My mother, bless her heart, has always looked at apartment living with distain. Dad and her enjoyed separate floors in their house, which possibly can account for their long life together. When I would mention that they ought to consider moving into a smaller abode, my mom would look at me in horror and tell me the same story about how some friends had sold their lovely family home and moved into a flat, instantly regretting it. Apartment living, according to mom was like being confined to live in a rabbit cage. Moving into such limited quarters would invariably lead to sadness, depression and early death. Apartment blocks were veritable eyesores, particularly the hyper-modern triple complex piercing right out onto the fjord in the center of their picturesque town. Nothing would ever change her mind. She planned to leave their house feet first!
The problem with living in a big house is that one tends to fill it, especially if one lives there for more than 40 years, which was the case for mom and dad. We moved into our house when I was in primary school in the 1970’s. Small Norwegian towns didn’t have many apartments then and those that did exist were only considered suitable for bachelors, widowers and the working class.
Our new house was not a Modern Scandinavian Design showpiece, but it was big and comfortable and suited a young couple with three kids, as they were at the time. It had views to fields and hills and even to an old ski jump, and mom loved to sit in her favourite chair and watch ‘her painting’ as the sun disappeared on the horizon. 70’s houses had an abundance of storage, so every room had a wall of floor to ceiling closets. As the years passed, each closet was filled to the brim, as was the attic, the basement and the garage. Especially since my dad, bless his soul, had a certain affinity for buying ‘stuff’, acquiring an enormous collection of maritime antiques and rarities, old gym equipment and, amongst his oddest collections, hand-held vacuum cleaners. Is there any reason my mom thought that moving into a two bedroom flat was simply impossible?
When my father passed away last fall and mom fell a month later, needing by-weekly hospital care, she may have started to wonder about living alone in a large house with too many rooms, an unused indoor pool, a cavernous double garage, as well as a lawn to cut and driveways to clean. It is quite possible to live with uncut grass, but snow is a whole other matter. November came and so did the snow, as is to be expected in Norway. Mom had to get help to make a trail to the street and onto the garage. The next morning the snow would be back again and she would have to find help to remove what she calls the ‘Berlin wall’, which appears after the snowplow passes. If not, she would be stuck. Recently she told me that her car was caught in a snow bank. Luckily the mailman passed by and could give her a push. Norway in winter is not for the weak of heart. Maybe, just maybe, my mom thought their house on top of the hill wasn’t completely ideal for a lady in her advanced years?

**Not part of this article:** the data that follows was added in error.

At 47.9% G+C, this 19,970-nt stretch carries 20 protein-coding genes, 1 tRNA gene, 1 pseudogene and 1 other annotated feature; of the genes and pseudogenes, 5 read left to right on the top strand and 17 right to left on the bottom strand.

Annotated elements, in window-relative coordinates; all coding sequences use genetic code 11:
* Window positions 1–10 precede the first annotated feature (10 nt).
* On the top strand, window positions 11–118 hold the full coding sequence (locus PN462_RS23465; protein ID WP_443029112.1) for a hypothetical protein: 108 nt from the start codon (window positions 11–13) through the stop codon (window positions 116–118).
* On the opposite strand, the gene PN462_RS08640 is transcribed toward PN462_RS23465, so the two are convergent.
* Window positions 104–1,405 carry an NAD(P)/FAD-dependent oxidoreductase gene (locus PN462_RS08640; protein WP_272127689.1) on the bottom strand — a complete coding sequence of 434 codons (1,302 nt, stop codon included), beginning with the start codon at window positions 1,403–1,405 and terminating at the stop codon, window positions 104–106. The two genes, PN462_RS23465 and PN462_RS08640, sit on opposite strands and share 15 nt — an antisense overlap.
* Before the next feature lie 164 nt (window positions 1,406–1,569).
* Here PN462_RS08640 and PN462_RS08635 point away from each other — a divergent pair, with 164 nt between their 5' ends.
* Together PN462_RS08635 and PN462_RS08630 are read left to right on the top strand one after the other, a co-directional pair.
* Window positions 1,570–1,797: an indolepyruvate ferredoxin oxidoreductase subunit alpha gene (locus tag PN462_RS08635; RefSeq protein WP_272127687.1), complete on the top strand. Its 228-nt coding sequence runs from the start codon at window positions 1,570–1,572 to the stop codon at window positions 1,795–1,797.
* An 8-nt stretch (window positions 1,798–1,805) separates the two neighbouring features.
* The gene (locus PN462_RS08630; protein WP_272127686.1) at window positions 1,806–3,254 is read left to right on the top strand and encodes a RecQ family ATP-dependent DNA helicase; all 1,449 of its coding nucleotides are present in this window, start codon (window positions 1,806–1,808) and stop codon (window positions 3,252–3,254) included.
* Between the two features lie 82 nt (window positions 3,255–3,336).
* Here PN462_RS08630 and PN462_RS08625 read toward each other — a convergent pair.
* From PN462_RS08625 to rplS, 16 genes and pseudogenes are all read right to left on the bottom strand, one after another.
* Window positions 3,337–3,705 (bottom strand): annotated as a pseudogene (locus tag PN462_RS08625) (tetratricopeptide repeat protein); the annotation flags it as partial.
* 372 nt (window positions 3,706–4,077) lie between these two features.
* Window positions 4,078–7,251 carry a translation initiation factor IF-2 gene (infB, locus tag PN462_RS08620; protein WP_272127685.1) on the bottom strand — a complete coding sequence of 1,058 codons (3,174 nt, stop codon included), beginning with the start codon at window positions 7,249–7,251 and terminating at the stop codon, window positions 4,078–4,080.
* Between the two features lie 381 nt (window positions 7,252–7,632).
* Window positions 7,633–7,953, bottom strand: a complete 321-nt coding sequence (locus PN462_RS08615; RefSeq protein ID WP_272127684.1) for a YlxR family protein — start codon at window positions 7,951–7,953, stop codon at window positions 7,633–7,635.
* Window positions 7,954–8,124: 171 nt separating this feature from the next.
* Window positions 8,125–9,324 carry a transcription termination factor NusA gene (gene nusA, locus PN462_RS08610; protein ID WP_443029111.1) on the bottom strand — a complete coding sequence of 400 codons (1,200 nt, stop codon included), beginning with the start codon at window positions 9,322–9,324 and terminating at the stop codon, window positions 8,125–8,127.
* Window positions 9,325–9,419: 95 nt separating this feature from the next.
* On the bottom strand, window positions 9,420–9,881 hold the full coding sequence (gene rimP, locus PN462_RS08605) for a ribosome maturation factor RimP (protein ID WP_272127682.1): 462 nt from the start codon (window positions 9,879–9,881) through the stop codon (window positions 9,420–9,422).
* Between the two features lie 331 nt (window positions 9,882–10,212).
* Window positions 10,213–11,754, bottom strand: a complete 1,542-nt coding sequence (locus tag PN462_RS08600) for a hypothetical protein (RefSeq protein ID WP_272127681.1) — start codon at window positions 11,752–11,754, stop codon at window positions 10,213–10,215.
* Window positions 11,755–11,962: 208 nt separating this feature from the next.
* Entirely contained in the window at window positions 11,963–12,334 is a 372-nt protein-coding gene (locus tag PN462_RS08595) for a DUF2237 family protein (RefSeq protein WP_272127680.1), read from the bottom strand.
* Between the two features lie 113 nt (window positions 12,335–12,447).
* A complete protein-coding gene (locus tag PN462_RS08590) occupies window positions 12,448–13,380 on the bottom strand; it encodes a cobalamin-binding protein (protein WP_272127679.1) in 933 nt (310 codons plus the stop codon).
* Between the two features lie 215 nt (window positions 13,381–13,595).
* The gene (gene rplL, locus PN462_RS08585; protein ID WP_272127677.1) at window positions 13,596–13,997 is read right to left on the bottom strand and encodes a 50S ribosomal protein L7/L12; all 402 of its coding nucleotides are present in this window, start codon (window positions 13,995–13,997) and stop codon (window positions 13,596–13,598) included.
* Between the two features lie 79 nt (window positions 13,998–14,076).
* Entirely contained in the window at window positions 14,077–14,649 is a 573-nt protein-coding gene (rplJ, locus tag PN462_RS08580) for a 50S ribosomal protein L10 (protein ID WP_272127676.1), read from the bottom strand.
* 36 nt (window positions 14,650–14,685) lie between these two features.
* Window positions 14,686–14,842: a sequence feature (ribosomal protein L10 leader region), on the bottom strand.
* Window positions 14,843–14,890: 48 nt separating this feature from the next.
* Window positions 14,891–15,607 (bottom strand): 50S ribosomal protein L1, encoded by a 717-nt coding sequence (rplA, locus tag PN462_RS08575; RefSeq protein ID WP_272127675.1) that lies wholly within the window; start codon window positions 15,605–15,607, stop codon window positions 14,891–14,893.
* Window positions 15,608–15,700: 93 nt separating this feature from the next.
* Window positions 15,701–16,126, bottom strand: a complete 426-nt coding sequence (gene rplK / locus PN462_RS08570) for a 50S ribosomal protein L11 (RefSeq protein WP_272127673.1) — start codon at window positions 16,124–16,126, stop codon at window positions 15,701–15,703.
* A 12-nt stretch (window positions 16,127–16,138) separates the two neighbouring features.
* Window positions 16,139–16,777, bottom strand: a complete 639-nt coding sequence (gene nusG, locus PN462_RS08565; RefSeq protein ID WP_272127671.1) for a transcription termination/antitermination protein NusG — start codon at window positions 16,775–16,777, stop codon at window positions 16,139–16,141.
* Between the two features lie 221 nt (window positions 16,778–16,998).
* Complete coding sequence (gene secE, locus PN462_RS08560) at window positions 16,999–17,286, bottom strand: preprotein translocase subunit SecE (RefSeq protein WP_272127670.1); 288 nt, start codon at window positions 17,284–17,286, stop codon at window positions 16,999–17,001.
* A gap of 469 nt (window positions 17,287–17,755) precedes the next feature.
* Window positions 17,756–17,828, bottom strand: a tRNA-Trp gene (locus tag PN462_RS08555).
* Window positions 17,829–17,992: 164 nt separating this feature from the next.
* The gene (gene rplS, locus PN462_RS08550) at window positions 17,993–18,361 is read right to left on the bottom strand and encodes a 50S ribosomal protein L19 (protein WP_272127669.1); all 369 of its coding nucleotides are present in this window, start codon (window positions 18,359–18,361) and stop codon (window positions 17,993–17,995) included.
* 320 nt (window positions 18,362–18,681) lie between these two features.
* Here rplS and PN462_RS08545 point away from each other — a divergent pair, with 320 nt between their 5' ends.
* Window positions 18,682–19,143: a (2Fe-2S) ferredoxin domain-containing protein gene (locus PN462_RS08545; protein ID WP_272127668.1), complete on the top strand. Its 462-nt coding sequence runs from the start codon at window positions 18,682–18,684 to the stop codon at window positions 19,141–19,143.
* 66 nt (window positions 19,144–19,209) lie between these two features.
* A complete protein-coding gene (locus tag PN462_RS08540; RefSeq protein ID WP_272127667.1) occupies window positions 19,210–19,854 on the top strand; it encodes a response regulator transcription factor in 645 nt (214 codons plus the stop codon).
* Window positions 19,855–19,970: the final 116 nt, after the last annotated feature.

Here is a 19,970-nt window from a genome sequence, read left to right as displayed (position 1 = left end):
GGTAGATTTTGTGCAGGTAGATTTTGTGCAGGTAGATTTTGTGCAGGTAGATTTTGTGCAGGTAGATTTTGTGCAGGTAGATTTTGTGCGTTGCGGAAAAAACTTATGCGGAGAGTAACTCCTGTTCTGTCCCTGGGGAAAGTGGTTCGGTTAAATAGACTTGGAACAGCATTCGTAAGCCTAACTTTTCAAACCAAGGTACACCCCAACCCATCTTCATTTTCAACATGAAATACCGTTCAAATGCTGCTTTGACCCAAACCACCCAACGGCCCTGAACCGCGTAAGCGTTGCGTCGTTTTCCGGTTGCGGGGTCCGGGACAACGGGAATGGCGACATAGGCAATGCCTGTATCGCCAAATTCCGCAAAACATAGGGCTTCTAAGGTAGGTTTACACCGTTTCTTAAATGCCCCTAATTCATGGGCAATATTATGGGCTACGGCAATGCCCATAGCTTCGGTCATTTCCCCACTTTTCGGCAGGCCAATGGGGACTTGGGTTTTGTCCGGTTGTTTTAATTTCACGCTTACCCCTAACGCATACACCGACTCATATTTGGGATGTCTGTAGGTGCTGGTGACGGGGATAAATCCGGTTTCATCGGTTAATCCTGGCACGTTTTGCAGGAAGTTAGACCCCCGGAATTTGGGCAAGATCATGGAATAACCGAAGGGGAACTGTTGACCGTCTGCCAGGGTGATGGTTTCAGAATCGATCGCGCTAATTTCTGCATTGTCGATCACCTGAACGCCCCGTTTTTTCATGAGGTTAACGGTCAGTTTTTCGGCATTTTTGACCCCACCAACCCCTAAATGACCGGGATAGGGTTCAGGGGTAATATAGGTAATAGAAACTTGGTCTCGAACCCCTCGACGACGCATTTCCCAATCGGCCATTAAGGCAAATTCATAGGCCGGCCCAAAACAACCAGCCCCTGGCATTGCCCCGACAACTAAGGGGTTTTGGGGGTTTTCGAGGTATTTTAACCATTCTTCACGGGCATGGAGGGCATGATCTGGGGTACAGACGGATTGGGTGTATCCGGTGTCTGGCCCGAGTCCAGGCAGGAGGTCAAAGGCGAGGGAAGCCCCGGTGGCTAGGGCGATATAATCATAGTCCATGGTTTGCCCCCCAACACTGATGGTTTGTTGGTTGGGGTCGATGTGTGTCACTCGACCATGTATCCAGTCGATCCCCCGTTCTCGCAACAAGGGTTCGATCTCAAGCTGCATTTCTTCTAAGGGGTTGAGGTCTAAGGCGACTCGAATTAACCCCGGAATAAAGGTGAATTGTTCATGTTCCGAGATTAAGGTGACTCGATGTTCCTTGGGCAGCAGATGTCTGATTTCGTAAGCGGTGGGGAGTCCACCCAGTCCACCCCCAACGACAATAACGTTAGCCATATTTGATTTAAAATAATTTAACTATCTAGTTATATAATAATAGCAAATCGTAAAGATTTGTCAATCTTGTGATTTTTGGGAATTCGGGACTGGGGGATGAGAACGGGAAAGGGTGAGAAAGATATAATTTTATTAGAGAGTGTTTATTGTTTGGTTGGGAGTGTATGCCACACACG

Then one day my mom admitted to having gone, PURELY because she was curious, to a flat viewing. Of course she said afterwards that the flat was way too small and had no view and no space for her dining table for 18 and… In other words, it was official, flat living was not for her! Yet, a few weeks later mom said she had met a lady in church who had moved into a flat and loving it. Mom was invited to see the wonder and declared afterwards that if she has that amount of space it would not be too bad to live in a flat. Not that she planned to move… Only days later she met a former neighbor who spoke excitedly about her new abode. My mom went to see it and came out claiming this is where she wanted to live. Sadly it wasn’t for sale. Mom is evidently not the only old widow in our hometown looking for simpler living. But this flat-thing had now peaked my mom’s interest, she was on the hunt.
Mom called one day asking me to go to a real estate site to look at the photos of a flat for sale. To my great surprise, the apartment was located in the infamous ‘eye sore’ complex that mom always had been complaining about. Looking at the pictures, one saw the other side of the coin: a lovely, sunny, clean and modern flat with a big balcony looking out over and indeed overhanging the fjord just above where some brave Vikings take their daily morning dip. The flat came with heated floors, underground parking (no shoveling!) and ample storage. It even had its own boat mooring spot! I asked mom “What is there not to love?”
Knowing that mom would not manage to envision living anywhere if she saw the flat at the same time as dozens of other interested buyers, my brother arranged a private viewing. (Old ladies should be allowed a few perks) As expected, mom came out saying that even though it was a nice flat, the kitchen was painted too dark and that the underground parking would be hard for her to navigate and… She wasn’t sure. Being a Libra, my mom can only buy a dress after bringing the two contestants home on loan and trying each on several times. But when it comes to buying a flat, there is no time for such dwelling. It was a situation of now or never. In spite of all her misgivings about flat living, my mom bought the fjord view apartment, which proves that one thankfully can learn to appreciate new things at the age of 83.
And as far as her mooring spot is concerned, she can always get a speedboat and take up a new hobby.
Loved your story. Sorry to hear about your dad. As you may recall I loved the guy.
He was such a bonjour vivant.
Your time in Spain sounds like tons of fun.
All the best
Great story. I think your mom is wise – wise it be skeptical and cautious and wise to take on the brave new world of flat-living. I wish her many happy years overlooking the fjord.